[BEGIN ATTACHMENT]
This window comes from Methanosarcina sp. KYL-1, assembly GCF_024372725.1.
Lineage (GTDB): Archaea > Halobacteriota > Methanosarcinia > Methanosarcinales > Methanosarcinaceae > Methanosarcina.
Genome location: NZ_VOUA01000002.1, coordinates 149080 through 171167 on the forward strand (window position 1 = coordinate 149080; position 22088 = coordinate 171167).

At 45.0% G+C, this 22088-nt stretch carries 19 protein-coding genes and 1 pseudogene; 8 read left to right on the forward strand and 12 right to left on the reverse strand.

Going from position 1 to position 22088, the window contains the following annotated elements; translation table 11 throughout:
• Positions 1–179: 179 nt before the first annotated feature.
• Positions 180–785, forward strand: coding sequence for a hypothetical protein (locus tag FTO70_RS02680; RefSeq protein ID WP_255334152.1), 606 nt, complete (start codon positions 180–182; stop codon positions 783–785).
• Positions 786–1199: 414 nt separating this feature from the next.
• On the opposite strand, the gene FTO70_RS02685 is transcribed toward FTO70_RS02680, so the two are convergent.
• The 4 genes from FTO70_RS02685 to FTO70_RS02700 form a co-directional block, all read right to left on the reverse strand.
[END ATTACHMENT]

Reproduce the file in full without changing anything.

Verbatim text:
This window comes from Methanosarcina sp. KYL-1, assembly GCF_024372725.1.
Lineage (GTDB): Archaea > Halobacteriota > Methanosarcinia > Methanosarcinales > Methanosarcinaceae > Methanosarcina.
Genome location: NZ_VOUA01000002.1, coordinates 149080 through 171167 on the forward strand (window position 1 = coordinate 149080; position 22088 = coordinate 171167).

At 45.0% G+C, this 22088-nt stretch carries 19 protein-coding genes and 1 pseudogene; 8 read left to right on the forward strand and 12 right to left on the reverse strand.

Going from position 1 to position 22088, the window contains the following annotated elements; translation table 11 throughout:
• Positions 1–179: 179 nt before the first annotated feature.
• Positions 180–785, forward strand: coding sequence for a hypothetical protein (locus tag FTO70_RS02680; RefSeq protein ID WP_255334152.1), 606 nt, complete (start codon positions 180–182; stop codon positions 783–785).
• Positions 786–1199: 414 nt separating this feature from the next.
• On the opposite strand, the gene FTO70_RS02685 is transcribed toward FTO70_RS02680, so the two are convergent.
• The 4 genes from FTO70_RS02685 to FTO70_RS02700 form a co-directional block, all read right to left on the reverse strand.